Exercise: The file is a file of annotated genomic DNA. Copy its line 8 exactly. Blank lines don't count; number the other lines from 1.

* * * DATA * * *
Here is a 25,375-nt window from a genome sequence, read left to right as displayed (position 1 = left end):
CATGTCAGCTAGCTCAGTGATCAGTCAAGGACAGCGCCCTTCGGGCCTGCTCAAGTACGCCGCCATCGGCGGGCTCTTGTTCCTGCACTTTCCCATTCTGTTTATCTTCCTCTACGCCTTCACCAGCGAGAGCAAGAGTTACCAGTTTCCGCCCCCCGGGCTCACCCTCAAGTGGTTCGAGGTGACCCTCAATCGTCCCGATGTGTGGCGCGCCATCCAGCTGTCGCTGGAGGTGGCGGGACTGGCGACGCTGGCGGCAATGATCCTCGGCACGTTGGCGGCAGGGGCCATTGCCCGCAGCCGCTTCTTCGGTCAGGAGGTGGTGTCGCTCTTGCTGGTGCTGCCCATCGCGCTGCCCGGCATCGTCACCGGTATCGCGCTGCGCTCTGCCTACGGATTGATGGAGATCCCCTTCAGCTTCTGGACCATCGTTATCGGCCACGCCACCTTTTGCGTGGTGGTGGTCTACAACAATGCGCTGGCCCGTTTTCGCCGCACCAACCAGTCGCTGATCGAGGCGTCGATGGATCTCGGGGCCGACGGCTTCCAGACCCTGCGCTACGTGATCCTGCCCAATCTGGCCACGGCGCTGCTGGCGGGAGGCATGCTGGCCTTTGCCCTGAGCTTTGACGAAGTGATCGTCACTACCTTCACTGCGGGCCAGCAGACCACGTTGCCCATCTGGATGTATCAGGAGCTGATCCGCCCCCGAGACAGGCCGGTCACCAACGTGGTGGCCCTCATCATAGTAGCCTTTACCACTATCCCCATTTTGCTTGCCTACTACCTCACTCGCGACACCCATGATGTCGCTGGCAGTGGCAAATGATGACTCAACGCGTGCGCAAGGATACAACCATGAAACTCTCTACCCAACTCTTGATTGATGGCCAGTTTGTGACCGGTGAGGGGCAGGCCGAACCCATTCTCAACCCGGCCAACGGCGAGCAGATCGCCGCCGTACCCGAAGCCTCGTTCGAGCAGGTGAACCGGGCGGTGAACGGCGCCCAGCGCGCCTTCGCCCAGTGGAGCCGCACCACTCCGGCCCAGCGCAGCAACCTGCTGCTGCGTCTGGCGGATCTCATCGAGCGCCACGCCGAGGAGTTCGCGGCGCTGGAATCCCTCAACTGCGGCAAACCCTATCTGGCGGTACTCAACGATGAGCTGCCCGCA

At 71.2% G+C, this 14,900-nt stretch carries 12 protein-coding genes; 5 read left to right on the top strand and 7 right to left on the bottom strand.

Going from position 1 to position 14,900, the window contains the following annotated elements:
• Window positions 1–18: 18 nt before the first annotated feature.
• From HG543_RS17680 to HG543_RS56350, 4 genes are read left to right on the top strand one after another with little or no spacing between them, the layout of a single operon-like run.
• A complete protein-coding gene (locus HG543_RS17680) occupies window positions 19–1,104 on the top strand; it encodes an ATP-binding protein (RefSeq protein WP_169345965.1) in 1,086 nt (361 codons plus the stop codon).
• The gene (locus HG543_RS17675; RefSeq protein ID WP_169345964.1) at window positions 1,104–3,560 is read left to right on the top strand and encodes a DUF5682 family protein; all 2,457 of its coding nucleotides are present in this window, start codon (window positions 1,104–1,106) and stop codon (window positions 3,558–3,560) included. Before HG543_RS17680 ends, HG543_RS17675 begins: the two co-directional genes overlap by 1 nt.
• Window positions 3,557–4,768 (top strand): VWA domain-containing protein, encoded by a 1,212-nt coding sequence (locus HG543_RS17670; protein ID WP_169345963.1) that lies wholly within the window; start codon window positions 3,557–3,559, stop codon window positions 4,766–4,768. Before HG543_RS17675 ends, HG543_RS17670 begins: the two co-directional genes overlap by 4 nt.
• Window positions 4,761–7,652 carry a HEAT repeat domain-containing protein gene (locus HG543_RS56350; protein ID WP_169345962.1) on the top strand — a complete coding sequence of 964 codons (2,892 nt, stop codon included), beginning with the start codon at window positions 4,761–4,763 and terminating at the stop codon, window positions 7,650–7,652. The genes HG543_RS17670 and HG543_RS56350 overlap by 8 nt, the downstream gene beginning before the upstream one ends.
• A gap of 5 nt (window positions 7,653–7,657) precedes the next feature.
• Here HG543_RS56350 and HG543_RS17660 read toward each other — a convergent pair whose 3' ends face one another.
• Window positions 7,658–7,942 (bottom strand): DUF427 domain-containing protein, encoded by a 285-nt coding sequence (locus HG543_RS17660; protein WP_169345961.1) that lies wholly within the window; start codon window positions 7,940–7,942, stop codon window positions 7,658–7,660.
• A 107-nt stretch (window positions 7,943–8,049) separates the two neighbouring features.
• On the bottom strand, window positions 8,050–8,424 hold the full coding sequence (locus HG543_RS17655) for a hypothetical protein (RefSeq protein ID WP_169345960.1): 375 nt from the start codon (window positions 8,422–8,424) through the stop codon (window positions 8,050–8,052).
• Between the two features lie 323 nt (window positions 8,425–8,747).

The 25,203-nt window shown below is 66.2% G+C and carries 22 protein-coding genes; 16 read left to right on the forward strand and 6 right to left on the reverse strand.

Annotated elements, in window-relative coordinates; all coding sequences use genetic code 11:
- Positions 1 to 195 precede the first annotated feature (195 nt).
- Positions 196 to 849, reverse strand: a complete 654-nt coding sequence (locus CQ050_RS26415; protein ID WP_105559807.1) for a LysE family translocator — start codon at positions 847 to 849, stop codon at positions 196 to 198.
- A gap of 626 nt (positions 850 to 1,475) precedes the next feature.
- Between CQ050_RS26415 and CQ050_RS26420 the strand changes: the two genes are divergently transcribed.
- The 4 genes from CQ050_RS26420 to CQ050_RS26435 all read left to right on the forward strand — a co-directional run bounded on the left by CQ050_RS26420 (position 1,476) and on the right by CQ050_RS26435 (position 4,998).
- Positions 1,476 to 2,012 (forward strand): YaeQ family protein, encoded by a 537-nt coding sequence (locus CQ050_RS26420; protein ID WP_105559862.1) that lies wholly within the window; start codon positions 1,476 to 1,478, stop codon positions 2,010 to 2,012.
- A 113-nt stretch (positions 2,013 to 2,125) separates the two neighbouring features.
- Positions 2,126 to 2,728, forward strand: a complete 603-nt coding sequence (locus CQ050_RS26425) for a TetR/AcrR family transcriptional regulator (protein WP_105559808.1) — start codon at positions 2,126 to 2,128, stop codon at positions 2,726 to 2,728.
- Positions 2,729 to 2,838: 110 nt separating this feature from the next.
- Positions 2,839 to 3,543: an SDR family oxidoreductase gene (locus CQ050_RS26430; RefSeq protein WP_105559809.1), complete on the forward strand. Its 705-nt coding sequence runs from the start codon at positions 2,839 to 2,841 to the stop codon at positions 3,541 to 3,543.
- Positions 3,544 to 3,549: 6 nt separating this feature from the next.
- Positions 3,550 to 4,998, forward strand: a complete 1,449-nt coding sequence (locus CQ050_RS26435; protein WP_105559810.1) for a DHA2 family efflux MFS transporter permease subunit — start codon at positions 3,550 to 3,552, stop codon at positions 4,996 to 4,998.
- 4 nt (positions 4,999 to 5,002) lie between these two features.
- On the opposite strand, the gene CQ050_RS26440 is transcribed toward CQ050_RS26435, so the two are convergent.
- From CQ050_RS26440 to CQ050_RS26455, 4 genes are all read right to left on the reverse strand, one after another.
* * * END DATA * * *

• The gene (locus HG543_RS17675; RefSeq protein ID WP_169345964.1) at window positions 1,104–3,560 is read left to right on the top strand and encodes a DUF5682 family protein; all 2,457 of its coding nucleotides are present in this window, start codon (window positions 1,104–1,106) and stop codon (window positions 3,558–3,560) included. Before HG543_RS17680 ends, HG543_RS17675 begins: the two co-directional genes overlap by 1 nt.